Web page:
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What is Integrated Pest Management?


manage plant problems

Managing plant problems 

Weeds, ants, rats and gophers, snails, and slugs – these are just a few of the pests that may take up residence in your garden. A fast and easy way of dealing with unwanted creatures is to spray or bait them with a poison. These methods may work in the short term, but aren’t good for your family, pets, garden, or other wildlife that may be indirectly impacted. Rather, use an integrated pest management approach that helps you solve pest problems while minimizing the impact to people, animals, and the environment.


Integrated Pest Management:
A fancy name for common sense practices

Integrated Pest Management (IPM) is an effective and environmentally sensitive approach to pest management that relies on a combination of common sense practices. It is a decision-making process using science-based information to manage pests by the most economical means, and with the least possible hazard to people, property, and the environment.


Why use IPM?

You can help maintain a balanced ecosystem by practicing IPM. Jon Sullivan, Pixnio
You can help maintain a balanced ecosystem by practicing IPM. Jon Sullivan, Pixnio
There are many good reasons to utilize an integrated pest management approach. In addition to its primary purpose of reducing the number of pests, it can:
• Help you maintain your garden as a balanced ecosystem
• Reduce or eliminate the use of pesticides that can harm air, soil, water, plants, and other living things
• Protect beneficials and natural enemies in your garden


How do you practice IPM?

The IPM process involves:
Monitoring plants to assess pest numbers and damage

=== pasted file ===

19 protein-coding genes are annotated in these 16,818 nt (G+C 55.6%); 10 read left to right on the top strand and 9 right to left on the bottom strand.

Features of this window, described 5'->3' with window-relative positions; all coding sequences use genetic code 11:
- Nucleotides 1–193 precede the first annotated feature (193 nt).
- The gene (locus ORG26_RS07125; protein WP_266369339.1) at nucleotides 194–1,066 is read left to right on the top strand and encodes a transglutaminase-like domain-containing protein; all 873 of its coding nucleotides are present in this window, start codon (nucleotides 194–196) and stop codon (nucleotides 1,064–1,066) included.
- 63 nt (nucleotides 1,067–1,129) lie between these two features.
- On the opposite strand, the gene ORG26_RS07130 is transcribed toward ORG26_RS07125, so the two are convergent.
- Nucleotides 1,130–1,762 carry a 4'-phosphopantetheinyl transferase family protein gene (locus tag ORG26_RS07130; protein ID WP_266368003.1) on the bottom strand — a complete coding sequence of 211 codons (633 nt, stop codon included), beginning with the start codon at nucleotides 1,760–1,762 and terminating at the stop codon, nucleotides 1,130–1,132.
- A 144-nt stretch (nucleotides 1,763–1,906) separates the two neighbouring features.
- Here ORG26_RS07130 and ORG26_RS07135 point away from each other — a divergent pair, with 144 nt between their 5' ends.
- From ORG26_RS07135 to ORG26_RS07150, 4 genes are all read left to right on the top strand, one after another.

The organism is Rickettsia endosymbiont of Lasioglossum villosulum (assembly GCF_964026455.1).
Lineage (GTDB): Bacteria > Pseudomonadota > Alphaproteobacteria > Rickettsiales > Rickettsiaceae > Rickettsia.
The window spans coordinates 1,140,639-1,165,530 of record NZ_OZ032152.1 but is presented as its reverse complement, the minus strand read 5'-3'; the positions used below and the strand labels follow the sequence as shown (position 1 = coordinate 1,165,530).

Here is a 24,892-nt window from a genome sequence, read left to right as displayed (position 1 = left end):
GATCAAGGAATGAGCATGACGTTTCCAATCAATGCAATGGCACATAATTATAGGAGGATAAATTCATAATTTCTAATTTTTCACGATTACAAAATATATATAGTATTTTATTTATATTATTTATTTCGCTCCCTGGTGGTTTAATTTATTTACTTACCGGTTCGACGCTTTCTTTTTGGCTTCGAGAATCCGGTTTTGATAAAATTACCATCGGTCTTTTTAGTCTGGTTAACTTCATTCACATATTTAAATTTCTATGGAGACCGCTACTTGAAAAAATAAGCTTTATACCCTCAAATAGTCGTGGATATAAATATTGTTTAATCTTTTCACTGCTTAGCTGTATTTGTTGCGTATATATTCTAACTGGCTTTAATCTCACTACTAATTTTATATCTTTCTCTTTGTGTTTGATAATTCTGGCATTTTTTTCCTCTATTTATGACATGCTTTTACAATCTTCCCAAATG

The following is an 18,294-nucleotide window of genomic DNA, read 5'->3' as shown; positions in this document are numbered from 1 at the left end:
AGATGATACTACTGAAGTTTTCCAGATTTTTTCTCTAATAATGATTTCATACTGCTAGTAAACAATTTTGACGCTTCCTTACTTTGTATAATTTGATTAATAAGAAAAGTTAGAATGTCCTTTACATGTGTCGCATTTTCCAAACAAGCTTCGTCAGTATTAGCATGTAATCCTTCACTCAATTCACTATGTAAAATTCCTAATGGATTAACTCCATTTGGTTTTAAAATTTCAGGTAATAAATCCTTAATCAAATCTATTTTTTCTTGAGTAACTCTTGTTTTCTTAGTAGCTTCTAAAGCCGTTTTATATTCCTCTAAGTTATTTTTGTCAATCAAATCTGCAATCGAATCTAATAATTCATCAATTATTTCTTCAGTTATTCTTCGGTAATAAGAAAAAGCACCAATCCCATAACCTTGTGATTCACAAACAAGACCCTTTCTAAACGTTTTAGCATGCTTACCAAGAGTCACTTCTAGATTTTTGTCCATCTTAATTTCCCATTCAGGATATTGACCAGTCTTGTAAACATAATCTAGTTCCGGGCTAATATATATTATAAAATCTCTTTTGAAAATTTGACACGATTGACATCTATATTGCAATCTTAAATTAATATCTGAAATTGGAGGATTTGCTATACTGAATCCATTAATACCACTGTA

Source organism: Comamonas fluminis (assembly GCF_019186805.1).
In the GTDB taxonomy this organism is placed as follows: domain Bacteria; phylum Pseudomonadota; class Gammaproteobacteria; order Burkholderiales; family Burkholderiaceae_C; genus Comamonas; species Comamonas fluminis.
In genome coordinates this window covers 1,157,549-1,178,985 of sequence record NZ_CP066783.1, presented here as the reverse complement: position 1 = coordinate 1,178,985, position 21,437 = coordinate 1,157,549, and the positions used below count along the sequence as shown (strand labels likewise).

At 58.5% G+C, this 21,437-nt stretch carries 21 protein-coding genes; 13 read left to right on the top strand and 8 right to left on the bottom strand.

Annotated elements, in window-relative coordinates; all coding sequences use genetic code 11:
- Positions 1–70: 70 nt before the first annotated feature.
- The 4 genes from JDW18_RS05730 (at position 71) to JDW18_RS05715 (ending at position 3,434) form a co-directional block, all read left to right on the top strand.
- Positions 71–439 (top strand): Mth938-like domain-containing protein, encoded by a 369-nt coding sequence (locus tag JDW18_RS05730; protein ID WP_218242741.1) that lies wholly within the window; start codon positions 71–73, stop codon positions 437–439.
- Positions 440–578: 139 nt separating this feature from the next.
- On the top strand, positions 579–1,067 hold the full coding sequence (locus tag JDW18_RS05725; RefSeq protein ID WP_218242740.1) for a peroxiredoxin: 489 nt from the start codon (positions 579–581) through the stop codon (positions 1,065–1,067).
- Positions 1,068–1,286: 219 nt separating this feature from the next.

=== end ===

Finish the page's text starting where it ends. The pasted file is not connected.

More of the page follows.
Identifying the host plant and pest
Determining your threshold, either aesthetic or economic (when to act)
Taking action to manage pests, beginning with the least toxic method
Evaluating the effectiveness of the chosen method 

Your interest in managing pests is based in part on your level of tolerance for a specific pest. You may not mind a couple of spiders in the garage but having an army of ants in your kitchen is not okay. A few tiny holes in your spinach is fine, but deer eating your roses may be unacceptable. 

Most important - making a correct identification. 
Often the trickiest, and the most important aspect of IPM is identifying the pest. Before you treat anything, you’ll want to be sure you know what you’re dealing with.

Sources to help you include:
• Reference books available at local libraries or on-line
• On-line sources like the University of California IPM website
• Local nurseries
• Master Gardener Help Desk, HelpDesk@marinmg.org  

Don’t start treating a problem until you’re reasonably sure about the identification of the pest you want to manage.


Choosing methods

The Integrated Pest Management pyramid. Photo: US EPA
The Integrated Pest Management pyramid. Photo: US EPA
When you reach the stage of choosing prevention and/or control methods, opt for those that give the best results while keeping environmental impact as low as possible and staying within your budget. These include:

Cultural methods:
• Selecting plants with known disease resistance
• Maintaining healthy and vigorous plants through proper soil health and cultivation
• Changing soil type, pH, or nutrient levels
• Modifying irrigation practices; too much water can increase root disease and weeds
• Maintaining good garden sanitation 

Fencing is the most effective way to prevent deer from damaging your garden. Pxhere
Fencing is the most effective way to prevent deer from damaging your garden. Pxhere
Mechanical and physical methods:
• Manually pulling weeds or hand picking insects
• Washing pests off foliage with water and pruning them out
• Installing physical barriers like fencing to keep deer out and planting in wire baskets to exclude gophers
• Using mulches for weed management

Biological methods:
• Encouraging natural enemies – birds, lizards and toads and predatory insects such as ladybugs
• Utilizing pathogenic microbes like BT (Bacillus thuringiensis) for treating caterpillars. 

Chemical methods:
• Start with the least toxic chemicals like horticultural oils, insecticidal soaps, plant-derived products like neem seed extracts, and pyrethrum.